Now this claim of 9000W/pS. Expressed in typical units for amplifier measurement, this equates to 268 000 000V/μS (or in different terms, power can rise from zero to 9000W in 1/50 000 000th of one cycle of the highest frequency sound a human can hear - indeed, that would be superlative performance in a microwave transmitter amp!). That is an incredible rise time, and whilst I am not in a position to say it is not posssible, I do have to wonder if the unit# may hav3 got mixd up somewhere...

I do think that if there are exaggerations being made by Naim staff, or mishearings by visitors, they should be addressed in order not to mislead, in either direction - and should my scepticism regarding the slew rate be unjustified I wholeheartedly apologise. Perhaps Naim could step in here for the record on these points. ( @Phil Harris 

I suspect the analogy here is with a car, any car. The PSU is the car engine. Swap the engine out for a more powerful one and the car handles differently. Exactly how differently will also depend on how well the suspension and brakes etc are set up on the base model. I also suspect that this is partly the reason why some PSUs sound "overblown" when used on some amps as staying with the same analogy, on those amps the suspension and brakes set up can't handle the extra power.

Pushing this analogy as far as I can, then the base 272 is a Golf GTI with the engine replaced by a 1600cc unit, still a nice car but not very dynamic. Put the GTI engine back in and it is obviously much better. It works in both situations because the brakes, suspension and steering are all top notch.

Duck for cover now....

Mike

Mike1960 posted:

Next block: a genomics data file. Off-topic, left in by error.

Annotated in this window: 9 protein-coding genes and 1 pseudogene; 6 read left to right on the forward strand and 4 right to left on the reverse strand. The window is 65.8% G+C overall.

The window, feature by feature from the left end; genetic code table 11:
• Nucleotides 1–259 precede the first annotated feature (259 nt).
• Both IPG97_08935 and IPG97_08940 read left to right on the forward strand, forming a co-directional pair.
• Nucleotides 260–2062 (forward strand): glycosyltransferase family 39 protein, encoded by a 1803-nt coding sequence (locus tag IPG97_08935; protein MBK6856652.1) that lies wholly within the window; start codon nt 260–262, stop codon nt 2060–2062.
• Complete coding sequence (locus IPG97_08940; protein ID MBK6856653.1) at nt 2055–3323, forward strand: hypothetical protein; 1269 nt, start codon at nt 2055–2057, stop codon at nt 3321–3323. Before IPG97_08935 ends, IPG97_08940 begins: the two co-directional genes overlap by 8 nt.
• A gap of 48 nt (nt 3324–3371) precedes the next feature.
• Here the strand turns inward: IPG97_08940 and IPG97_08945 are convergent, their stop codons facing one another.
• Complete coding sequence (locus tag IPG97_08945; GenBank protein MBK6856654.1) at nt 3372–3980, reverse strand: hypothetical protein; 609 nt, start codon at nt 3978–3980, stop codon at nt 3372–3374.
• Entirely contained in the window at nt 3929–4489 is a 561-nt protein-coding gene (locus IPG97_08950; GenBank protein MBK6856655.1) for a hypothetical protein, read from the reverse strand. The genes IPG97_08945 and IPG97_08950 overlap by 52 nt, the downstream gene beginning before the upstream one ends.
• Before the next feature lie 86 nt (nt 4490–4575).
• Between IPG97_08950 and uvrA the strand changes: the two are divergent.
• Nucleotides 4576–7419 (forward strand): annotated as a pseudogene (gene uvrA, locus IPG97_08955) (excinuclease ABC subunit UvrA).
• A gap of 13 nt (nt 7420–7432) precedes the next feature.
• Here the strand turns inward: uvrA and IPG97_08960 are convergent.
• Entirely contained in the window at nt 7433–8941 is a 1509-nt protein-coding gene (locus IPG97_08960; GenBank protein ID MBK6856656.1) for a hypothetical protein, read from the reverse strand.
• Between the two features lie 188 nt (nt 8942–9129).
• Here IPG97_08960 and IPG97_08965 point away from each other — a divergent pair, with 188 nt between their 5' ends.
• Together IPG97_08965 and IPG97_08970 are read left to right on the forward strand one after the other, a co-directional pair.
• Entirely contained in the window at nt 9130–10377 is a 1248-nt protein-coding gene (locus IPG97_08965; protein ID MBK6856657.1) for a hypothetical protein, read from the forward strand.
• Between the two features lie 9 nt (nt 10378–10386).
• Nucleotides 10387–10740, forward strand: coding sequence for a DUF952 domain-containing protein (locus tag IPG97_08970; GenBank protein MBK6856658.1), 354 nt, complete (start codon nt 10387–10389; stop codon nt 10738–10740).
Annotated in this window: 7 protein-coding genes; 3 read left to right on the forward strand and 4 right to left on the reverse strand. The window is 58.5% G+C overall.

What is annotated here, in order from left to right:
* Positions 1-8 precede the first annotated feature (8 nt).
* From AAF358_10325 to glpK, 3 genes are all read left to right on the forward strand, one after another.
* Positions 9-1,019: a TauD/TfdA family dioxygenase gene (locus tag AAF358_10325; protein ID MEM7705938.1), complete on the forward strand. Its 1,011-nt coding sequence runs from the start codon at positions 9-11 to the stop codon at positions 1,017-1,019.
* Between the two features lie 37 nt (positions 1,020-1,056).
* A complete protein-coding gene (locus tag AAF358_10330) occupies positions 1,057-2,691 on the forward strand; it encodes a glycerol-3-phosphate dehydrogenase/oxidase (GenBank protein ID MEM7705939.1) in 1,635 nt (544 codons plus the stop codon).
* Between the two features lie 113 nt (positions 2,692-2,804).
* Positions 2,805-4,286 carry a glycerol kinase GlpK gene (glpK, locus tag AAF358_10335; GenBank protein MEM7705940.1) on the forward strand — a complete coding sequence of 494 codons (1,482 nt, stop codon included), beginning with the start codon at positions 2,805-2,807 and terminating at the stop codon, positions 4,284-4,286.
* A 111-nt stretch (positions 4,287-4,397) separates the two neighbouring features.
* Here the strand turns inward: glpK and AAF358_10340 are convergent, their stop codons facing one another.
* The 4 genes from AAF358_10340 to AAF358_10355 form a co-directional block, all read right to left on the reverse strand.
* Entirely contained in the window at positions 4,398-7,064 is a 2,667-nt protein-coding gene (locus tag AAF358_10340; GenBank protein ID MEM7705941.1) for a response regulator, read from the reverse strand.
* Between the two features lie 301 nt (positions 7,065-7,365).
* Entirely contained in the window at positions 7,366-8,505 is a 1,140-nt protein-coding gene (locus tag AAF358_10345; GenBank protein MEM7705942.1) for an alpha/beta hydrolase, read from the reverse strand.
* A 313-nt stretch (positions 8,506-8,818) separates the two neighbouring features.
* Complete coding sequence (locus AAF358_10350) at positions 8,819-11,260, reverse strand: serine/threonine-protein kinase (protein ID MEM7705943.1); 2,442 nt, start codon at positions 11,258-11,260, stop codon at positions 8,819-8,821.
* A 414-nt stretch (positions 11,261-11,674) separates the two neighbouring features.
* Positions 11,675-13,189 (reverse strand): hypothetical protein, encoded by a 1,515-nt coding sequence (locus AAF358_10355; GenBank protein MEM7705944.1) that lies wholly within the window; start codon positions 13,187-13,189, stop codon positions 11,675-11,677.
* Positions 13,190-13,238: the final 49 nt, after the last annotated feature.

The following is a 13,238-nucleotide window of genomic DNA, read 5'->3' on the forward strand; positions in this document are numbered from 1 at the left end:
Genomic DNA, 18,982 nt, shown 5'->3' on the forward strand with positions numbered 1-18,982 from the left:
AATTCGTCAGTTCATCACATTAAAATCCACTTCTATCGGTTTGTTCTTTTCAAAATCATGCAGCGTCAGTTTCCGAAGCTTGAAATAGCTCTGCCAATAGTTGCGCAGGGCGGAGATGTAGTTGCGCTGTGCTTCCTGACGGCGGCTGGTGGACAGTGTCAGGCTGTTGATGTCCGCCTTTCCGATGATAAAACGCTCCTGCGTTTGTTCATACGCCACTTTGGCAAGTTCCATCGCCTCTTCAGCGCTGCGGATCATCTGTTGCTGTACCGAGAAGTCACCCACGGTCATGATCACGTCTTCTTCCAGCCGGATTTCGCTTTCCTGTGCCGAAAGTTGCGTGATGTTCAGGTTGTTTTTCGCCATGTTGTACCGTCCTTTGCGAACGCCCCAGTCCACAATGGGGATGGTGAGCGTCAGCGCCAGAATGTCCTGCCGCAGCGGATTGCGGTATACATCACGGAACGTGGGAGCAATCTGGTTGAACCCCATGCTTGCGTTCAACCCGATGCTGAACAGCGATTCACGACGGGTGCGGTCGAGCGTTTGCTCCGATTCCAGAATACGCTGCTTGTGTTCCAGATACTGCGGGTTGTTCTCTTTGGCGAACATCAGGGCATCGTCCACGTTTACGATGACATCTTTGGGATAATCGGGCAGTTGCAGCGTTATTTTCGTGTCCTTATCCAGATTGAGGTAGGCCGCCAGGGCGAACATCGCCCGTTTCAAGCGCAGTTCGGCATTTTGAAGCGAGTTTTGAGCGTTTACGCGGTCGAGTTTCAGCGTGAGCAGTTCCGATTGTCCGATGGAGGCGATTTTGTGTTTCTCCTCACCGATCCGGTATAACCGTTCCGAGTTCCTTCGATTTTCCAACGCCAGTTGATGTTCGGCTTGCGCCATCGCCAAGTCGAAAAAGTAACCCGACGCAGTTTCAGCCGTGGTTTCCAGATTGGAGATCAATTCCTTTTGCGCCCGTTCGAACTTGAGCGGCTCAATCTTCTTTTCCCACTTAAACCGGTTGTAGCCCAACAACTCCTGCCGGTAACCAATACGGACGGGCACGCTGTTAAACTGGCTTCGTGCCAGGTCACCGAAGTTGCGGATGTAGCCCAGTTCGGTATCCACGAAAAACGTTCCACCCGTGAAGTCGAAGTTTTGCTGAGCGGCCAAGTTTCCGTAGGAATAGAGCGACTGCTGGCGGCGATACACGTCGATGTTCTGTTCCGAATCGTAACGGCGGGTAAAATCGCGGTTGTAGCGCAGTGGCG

The PSU is the car engine. Swap the engine out for a more powerful one and the car handles differently. Exactly how differently will also depend on how well the suspension and brakes etc are set up on the base model. I also suspect that this is partly the reason why some PSUs sound "overblown" when used on some amps as staying with the same analogy, on those amps the suspension and brakes set up can't handle the extra.

Yeah, a HCDR on my SN2's pre steered me into a ditch. Thankfully I found a good tow truck and I'm now back on the road. Moral of the story: PSUs may not be fit for lesser drivers and use your car analogies sparingly.

Innocent Bystander posted:
DynFan160 posted:

Blimey is not a word in the American dictionary...

I’t is a call to be blinded.

SO - the Gro'cers A'postro'phe has became self-aware and turned against its creator's.

'!

The remaining hope for humanity was that , like time on a stopped clock, it would occasionally stumble into the correct position.

Paradoxically, those who are bewildered by them retain just enough knowledge to get things consistently wrong.

Bob the Builder posted:

And what in god's name is a picosecond? 

It’s a millionth of a microsecond, a millionth of a millionth of a second... it’s fast. When I was young, it was faster than fast: picosecond laser pulses were just over the horizon. Now, it’s a million times slower than the new fast... it’s a million attoseconds, and an attosecond is about the shortest timescale we can access experimentally with really really fast lasers. The poster who challenged the validity of the assertion about kilovolt per picosecond risetimes in conventional electronics, such as the Statement, had good reason imho... A picosecond is a really short time... Blimey doesn’t begin to describe it!

Regards alan